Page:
Reprinted with permission from AlterNet.
For many of the women of America—excluding those for whom the importance of their white, Christian identity supercedes that of the daily cruelties of misogyny—election night 2016 was the bitterest of pills. When Donald J. Trump takes the oath of office as he assumes the presidency, America will welcome into the White House a man who has boasted of sexually assaulting women, of referring to his opponent in negative, gendered terms, and of using his wealth and power to allow him to walk in on women in states of undress.
Nice goin’, America!
For this feminist, at least as difficult to grapple with as the Trump victory itself are the numbers of women who voted for him. Yes, Hillary Clinton won a majority of the female vote, but Trump still convinced 42 percent of women who voted to vote for him, according to exit polls posted by CNN. Among white women, Trump won the majority, 53 percent. And Trump won a far greater number of white, college-educated women than anyone expected: 45 percent.
In their day-after assessments of what went wrong for their candidate, liberals and progressives can be expected to advance the economic argument, the one that says it was the white people left behind in the new economy who elected Trump. But that’s just too simplistic an explanation to cover the whole reason for his victory. This did not happen simply because of economic displacement; it’s about changes in the social order.
Trump and Clinton evenly split the vote between people who earn more than $100,000 per year, and Trump won among those who earn between $50,000-$100,000. It was Clinton who won a strong majority among those who earn less than $50,000.
No, the Trump victory is not about the economic suffering of his voters; it’s a backlash to a new societal composition that allows non-white people to compete alongside whites; one in which non-Hispanic whites are shrinking in the share of U.S. population they represent. And one in which a woman dared to presume to seek the presidency.
On Election Day morning, I dashed from the taxi stand in front of Grand Central Terminal in Manhattan to the cab I was directed to by the dispatcher, when a young man accused me of rudely walking in front of him, and began screaming that I was a c*nt. “I hope Trump wins,” he said, looking me over. He continued yelling, hurling the c-word at me, saying I looked like garbage, saying he was glad his mother didn’t look like me.
Shocking, yes, but easy to write off as a chance encounter with a crazy person. But when I posted on social media and listservs about the incident, women began telling their own stories of similar recent encounters—a journalist was groped coming out of a Trump rally, another was yelled at. And then there’s the account published by Alison Turkos on Rewire of a particularly creepy act of aggression directed at her for the sin of wearing a Hillary T-shirt—a man sidled up to her as she waited at a street corner for the light to change, and whispered in her ear that Clinton was a c*nt and so was she.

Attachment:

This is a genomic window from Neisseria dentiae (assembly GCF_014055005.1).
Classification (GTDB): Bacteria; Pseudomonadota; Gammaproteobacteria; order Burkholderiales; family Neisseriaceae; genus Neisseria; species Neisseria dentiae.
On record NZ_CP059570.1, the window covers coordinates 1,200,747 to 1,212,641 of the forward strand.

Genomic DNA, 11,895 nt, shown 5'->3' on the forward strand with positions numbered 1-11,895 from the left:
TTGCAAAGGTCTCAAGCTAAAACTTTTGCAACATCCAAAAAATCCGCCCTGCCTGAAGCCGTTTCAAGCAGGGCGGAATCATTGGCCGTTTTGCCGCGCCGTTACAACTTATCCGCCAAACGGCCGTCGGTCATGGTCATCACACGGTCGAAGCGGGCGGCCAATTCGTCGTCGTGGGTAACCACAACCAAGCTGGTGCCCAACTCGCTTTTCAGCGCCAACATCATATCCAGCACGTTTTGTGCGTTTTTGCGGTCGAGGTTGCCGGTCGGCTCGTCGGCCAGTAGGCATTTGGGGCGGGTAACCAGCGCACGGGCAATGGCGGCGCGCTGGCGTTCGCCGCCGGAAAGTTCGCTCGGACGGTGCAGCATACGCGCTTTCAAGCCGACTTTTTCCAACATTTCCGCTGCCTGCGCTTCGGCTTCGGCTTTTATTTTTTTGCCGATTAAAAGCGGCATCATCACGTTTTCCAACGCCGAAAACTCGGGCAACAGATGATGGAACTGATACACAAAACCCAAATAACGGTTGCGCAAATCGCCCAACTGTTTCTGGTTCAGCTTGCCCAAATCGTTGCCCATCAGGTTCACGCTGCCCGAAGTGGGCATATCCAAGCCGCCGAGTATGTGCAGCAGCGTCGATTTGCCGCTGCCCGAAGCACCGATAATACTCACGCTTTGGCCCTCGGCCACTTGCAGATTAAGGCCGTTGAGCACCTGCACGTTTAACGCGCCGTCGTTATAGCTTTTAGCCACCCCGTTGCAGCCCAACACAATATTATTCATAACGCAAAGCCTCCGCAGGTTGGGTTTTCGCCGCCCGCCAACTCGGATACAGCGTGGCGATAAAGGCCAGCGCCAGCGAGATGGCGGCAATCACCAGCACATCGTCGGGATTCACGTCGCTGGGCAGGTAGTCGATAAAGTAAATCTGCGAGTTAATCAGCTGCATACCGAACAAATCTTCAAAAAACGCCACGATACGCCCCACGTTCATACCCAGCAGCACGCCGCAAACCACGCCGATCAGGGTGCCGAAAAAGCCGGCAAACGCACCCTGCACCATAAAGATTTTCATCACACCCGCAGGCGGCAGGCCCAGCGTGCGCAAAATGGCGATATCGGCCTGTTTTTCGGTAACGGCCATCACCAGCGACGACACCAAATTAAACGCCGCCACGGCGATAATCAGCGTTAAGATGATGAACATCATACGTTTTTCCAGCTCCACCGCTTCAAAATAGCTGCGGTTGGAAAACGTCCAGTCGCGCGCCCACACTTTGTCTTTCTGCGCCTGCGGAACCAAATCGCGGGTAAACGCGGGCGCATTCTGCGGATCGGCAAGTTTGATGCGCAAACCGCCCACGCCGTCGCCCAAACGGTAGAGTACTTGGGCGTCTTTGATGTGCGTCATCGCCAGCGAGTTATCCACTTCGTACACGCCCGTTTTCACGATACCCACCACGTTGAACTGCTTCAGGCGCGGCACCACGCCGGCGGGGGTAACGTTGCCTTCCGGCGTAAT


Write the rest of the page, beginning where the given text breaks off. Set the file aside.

— Edgar Walters (@ewaltersTX) November 1, 2016
Welcome to the Age of Trump. The president-elect has normalized this kind of behavior. After all, when Sid Miller, a Texas politician on the Trump campaign’s Agriculture Advisory Committee referred to Clinton herself by that awful, dehumanizing word, Trump never batted an eye, and even lauded Miller afterward for touting poll numbers that reflected positively on Trump. It was another of what Trump’s fanboys on the anti-Semitic, racist alt-right would call a Trump wink-wink. He didn’t specifically reward Miller for using the c-word to describe Clinton; he just talked up the tweet in which Miller did so.
Trump himself has made a habit of publicly demeaning women, sometimes sexually, even saying it would be OK for a radio host to refer to Trump’s daughter as “a hot piece of ass.” And who needs to be reminded of that Access Hollywood tape? Note, however, that Trump’s appeal to his voters is not something that exists in spite of such evidence of the president-elect’s misogyny; the appeal is in the misogyny.
In his pact with leaders of the religious right, Trump promised to appoint only anti-choice justices to the Supreme Court, and to defund Planned Parenthood. With a Republican House and Senate churning out anti-woman legislation, he’ll be expected to append his signature, and there’s no reason to believe he won’t.
The women of America—especially women of color—are in for it. For the other part of Trump’s appeal to his voters is his racism. And his nativism. And his religious bigotry. This was the backlash election to beat all backlash elections—backlash against a black president with a foreign-sounding name, and against the portent of a woman president.
For all of its glorious machinery, the Democratic Party (and the liberal establishment) has consistently failed to address the strength of the right-wing strain of populism in American politics. Designed for the launching and working of cyclical elections, the party apparatus, however sophisticated, is ill-suited to the sort of sustained base-building required to counter that of the right.
The Trump presidency is the result of more than 50 years of organizing and infrastructure-building by right-wing leaders, first among them Phyllis Schlafly, whose political career began with the 1964 Goldwater campaign, and reached its pinnacle with the defeat of the Equal Rights Amendment in 1982. Before her death in September, Schlafly endorsed Trump. One imagines her today, bursting with pride in the great beyond.
Adele M. Stan is AlterNet’s senior Washington editor, and a weekly columnist for The American Prospect. Follow her on Twitter @addiestan.
IMAGE: Supporters of Donald Trump rally in front of the White House. REUTERS/Joshua Roberts